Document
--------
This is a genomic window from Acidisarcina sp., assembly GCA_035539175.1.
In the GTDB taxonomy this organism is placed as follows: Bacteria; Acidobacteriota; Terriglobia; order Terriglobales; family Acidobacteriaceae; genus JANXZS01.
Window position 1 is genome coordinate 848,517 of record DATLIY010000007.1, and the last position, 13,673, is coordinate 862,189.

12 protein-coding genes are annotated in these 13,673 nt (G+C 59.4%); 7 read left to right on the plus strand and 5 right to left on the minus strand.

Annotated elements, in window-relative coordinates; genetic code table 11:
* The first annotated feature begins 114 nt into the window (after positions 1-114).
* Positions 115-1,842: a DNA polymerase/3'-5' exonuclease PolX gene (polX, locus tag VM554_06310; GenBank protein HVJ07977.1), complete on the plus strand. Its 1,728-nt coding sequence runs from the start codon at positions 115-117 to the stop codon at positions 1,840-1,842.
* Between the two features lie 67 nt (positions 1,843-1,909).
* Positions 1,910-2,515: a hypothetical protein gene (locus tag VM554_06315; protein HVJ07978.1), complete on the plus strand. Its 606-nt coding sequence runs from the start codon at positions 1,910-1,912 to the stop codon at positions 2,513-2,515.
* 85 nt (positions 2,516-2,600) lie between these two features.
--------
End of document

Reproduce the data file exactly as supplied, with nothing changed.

This is a genomic window from Acidisarcina sp., assembly GCA_035539175.1.
In the GTDB taxonomy this organism is placed as follows: Bacteria; Acidobacteriota; Terriglobia; order Terriglobales; family Acidobacteriaceae; genus JANXZS01.
Window position 1 is genome coordinate 848,517 of record DATLIY010000007.1, and the last position, 13,673, is coordinate 862,189.

12 protein-coding genes are annotated in these 13,673 nt (G+C 59.4%); 7 read left to right on the plus strand and 5 right to left on the minus strand.

Annotated elements, in window-relative coordinates; genetic code table 11:
* The first annotated feature begins 114 nt into the window (after positions 1-114).
* Positions 115-1,842: a DNA polymerase/3'-5' exonuclease PolX gene (polX, locus tag VM554_06310; GenBank protein HVJ07977.1), complete on the plus strand. Its 1,728-nt coding sequence runs from the start codon at positions 115-117 to the stop codon at positions 1,840-1,842.
* Between the two features lie 67 nt (positions 1,843-1,909).
* Positions 1,910-2,515: a hypothetical protein gene (locus tag VM554_06315; protein HVJ07978.1), complete on the plus strand. Its 606-nt coding sequence runs from the start codon at positions 1,910-1,912 to the stop codon at positions 2,513-2,515.
* 85 nt (positions 2,516-2,600) lie between these two features.